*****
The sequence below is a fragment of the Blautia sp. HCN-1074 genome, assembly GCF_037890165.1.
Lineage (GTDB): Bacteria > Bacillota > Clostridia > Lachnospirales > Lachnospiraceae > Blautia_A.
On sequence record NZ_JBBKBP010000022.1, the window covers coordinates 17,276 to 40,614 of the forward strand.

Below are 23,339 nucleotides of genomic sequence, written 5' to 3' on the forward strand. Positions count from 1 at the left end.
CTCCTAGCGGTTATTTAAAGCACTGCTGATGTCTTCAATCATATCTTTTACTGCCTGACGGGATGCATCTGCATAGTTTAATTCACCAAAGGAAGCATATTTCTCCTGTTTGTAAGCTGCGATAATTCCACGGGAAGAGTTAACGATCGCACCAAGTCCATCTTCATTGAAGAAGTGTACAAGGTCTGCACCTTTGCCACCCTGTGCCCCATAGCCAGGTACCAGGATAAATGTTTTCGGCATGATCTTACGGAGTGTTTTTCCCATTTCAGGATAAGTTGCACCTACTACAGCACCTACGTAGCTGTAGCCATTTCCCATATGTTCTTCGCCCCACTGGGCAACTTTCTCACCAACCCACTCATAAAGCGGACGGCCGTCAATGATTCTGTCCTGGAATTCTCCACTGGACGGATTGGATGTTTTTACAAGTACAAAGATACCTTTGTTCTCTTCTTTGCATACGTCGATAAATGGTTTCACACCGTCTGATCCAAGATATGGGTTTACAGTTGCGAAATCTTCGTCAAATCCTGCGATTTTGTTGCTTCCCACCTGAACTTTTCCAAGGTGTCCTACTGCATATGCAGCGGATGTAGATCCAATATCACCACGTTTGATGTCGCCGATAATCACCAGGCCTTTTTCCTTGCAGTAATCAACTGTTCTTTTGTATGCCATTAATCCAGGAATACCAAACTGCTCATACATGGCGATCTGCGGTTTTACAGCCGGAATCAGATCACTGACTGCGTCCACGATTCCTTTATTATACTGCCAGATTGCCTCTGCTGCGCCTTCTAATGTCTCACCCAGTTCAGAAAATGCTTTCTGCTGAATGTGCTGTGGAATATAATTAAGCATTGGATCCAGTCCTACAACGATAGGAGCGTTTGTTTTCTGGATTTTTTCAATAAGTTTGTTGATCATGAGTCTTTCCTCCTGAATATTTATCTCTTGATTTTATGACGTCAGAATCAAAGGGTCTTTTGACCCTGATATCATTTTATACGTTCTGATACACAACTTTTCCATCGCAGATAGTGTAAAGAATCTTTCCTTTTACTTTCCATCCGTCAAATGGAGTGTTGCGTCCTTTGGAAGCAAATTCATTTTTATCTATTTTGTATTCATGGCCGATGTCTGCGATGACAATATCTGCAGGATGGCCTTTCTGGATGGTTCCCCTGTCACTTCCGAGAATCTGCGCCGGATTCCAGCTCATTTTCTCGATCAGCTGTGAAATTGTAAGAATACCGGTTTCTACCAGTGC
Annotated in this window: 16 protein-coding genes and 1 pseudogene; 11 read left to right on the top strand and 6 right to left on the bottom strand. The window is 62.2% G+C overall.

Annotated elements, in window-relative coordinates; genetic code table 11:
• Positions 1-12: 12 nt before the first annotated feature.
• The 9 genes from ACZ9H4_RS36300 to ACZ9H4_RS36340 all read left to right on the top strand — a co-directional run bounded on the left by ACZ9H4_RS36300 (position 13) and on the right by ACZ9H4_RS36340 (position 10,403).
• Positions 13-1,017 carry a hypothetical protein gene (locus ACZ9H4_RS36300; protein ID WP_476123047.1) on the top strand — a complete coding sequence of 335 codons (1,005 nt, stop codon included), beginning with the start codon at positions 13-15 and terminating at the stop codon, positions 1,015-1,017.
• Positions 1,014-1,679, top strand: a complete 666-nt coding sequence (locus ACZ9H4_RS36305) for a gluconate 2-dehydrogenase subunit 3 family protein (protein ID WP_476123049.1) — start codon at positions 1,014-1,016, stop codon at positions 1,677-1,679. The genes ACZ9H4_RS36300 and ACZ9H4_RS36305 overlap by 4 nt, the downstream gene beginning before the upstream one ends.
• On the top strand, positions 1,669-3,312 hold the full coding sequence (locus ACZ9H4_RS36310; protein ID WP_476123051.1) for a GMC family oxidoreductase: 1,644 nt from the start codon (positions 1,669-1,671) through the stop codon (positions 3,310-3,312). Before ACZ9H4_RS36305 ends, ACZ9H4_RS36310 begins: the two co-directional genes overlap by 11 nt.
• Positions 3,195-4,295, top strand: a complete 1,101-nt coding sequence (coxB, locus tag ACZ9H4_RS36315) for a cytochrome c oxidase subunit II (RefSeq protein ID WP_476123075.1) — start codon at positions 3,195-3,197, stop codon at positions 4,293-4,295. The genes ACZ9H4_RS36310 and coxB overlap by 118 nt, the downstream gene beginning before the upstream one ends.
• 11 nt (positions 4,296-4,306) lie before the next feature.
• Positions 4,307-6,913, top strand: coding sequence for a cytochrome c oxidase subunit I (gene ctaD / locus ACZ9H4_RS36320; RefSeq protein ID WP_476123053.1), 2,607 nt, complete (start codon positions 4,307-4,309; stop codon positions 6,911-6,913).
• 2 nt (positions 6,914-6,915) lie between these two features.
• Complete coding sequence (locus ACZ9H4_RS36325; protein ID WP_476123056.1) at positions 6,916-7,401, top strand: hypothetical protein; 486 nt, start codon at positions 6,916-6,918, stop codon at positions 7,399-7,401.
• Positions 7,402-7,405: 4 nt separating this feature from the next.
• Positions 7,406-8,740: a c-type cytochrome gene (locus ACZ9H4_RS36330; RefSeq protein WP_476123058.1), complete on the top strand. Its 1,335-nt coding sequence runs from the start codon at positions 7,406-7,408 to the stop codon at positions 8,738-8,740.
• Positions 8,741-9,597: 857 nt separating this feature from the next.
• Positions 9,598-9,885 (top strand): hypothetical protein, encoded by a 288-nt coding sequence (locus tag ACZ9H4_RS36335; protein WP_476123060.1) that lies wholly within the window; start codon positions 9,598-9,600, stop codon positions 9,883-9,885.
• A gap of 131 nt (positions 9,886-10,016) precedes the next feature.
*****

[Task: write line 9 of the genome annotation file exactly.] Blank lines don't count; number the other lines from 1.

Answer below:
• The 9 genes from ACZ9H4_RS36300 to ACZ9H4_RS36340 all read left to right on the top strand — a co-directional run bounded on the left by ACZ9H4_RS36300 (position 13) and on the right by ACZ9H4_RS36340 (position 10,403).